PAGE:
Great filter on guard of cosmic silence

Since suitable technologies appeared, we began to search for life around other stars. But colleagues on the smart shop to detect and failed. Maybe the fact that they are not? If so, why?

Here you have one rather depressing equation: N = R * × fP × ne × f1 × fi × fc × L. This is Drake’s equation, describing the number of alien civilizations in the Galaxy that we may sometime be able to communicate with. Its conditions correspond to such values ​​as the proportion of stars with planets, the proportion of planets where life can arise, the proportion of planets capable of supporting intelligent life, and so on. Using conservative calculations, the minimum result of this equation is 20. That is, there should be 20 intelligent civilizations in the Milky Way with which we can hypothetically contact and who hypothetically can contact us. But today we have not made contact with anyone. Moreover, we did not find anyone and continue to drift on our cosmic speck of dust, looking hopefully into the depths of space.

The Drake equation is an example of a deeper problem discussed in the scientific community. Considering only the size of the Universe and our knowledge that intelligent life has evolved – at least once – there must be signs of alien life in space. This is most often called the Fermi paradox, named after the physicist Enrico Fermi, who first thought about the contradiction between the high probability of the existence of alien civilizations and their apparent absence. Fermi summarized it with a succinct question: “Where is everyone?”

Perhaps this question was wrong. Probably the best option, albeit more alarming, may be “What happened to everyone?” Unlike the question of the existence of life in the Universe, this has a clearer answer: The Great Filter.

Emptiness of the Universe

Alien life probably exists, but we do not see it. Consequently, the fact may be that during the development of civilization, it faces a serious and frequent obstacle, which brings life to an end, before it becomes sufficiently reasonable and widespread so that we can see it – and this is some great filter.

This filter can take many forms. Perhaps the location of the planet in the Goldilocks zone or habitable zone is in a narrow strip around the star, where it is not too hot and not too cold for life to exist – and the presence of organic molecules on this planet that are capable of life education is unlikely. We have seen many planets in the habitability zone of different stars (about 40 billion in the Milky Way), but it is possible that their conditions are not suitable for the origin of life.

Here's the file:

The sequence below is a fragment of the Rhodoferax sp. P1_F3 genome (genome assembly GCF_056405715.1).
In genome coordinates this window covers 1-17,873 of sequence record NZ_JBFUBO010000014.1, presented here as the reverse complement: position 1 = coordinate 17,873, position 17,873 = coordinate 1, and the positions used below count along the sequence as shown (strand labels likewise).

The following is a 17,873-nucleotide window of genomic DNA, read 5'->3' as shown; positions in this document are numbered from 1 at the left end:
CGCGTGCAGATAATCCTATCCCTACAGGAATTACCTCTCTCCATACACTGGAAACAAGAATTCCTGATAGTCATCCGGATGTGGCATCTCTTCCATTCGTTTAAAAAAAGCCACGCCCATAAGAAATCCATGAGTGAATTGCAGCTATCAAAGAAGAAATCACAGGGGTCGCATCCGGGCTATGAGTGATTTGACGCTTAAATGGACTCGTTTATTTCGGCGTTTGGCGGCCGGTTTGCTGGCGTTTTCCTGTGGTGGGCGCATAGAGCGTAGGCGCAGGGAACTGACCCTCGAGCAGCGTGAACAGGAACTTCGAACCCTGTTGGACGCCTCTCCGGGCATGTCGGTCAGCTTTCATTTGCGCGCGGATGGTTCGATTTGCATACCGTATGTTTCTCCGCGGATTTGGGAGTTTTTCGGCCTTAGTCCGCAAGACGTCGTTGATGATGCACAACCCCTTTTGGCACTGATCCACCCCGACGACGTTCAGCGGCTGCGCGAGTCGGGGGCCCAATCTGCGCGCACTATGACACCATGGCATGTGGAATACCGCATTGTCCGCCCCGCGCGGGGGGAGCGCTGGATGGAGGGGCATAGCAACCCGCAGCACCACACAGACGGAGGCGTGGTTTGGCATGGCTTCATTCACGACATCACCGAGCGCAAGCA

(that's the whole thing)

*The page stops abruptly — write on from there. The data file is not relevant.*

Schematic designation of the Goldilocks area or habitable zone / © beardycast.com

A great filter can occur in the very early stages of the development of life. Perhaps, when you went through biology in high school, you remember the phrase “mitochondria are cell power plants”. However, mitochondria were once individual bacteria that led an independent lifestyle. At some point, a single-celled organism on Earth tried to eat one of these bacteria, but instead of digesting, the bacteria entered into tandem with the cell and began to produce additional energy, which helped the cell to develop in such a way that the formation of higher forms of life. It is likely that such an amazing event happened in the Milky Way only once.

In addition, the filter may be the development of a large brain – like a human. In the end, we live on a planet that is inhabited by many creatures, but the intellect, like human, appeared on it only once. Probably, living beings on other planets simply do not need to develop such energy-intensive neural structures necessary for the intellect.

Will we have a great filter in the future

All of the above possibilities suggest that the Great Filter is already far behind us, and humanity is a successful species that has overcome an obstacle that has become incredible for any other life. However, this may not be the case. Life can constantly evolve to our level, but go into oblivion as a result of some kind of disaster. The discovery of nuclear energy is a probable event for any advanced society, but it is capable of destroying us – just like this developed high-tech society. The use of resources to create an advanced civilization is killing the planet itself: a striking example is global climate change, which scientists consider to be almost completely provoked by human actions. Or it may be something completely unknown to us – a serious threat that we will not notice until it is too late.


Schematic designation of the Great Filter, already left behind us and another hypothetical civilization / © Wait But Why

Also one of the saddest and even illogical assumptions about the Great Filter is that humanity should not look for alien life – especially one that has already reached a level of technological development, similar to ours. If the galaxy is really empty and dead – speaking of a different life – the chances that we have already passed the Great Filter increase. The galaxy can be empty simply because another life could not pass some test, which mankind managed to overcome.

If we ever find an alien civilization, but at the same time the space will not be teeming with intelligent life, this may mean that the Great Filter is still waiting for us somewhere in the future. In theory, the galaxy should be replete with life, but it is not. Another possibility is that other civilizations that should inhabit the Milky Way were erased from the faces of their planets by some kind of catastrophe, which we and our alien comrades have yet to face.

Anyway, we still haven’t found any other life besides the one on Earth. And although it may sometimes arise that we are alone, this only indicates that the chances of humanity for long-term survival are slightly higher than it might seem.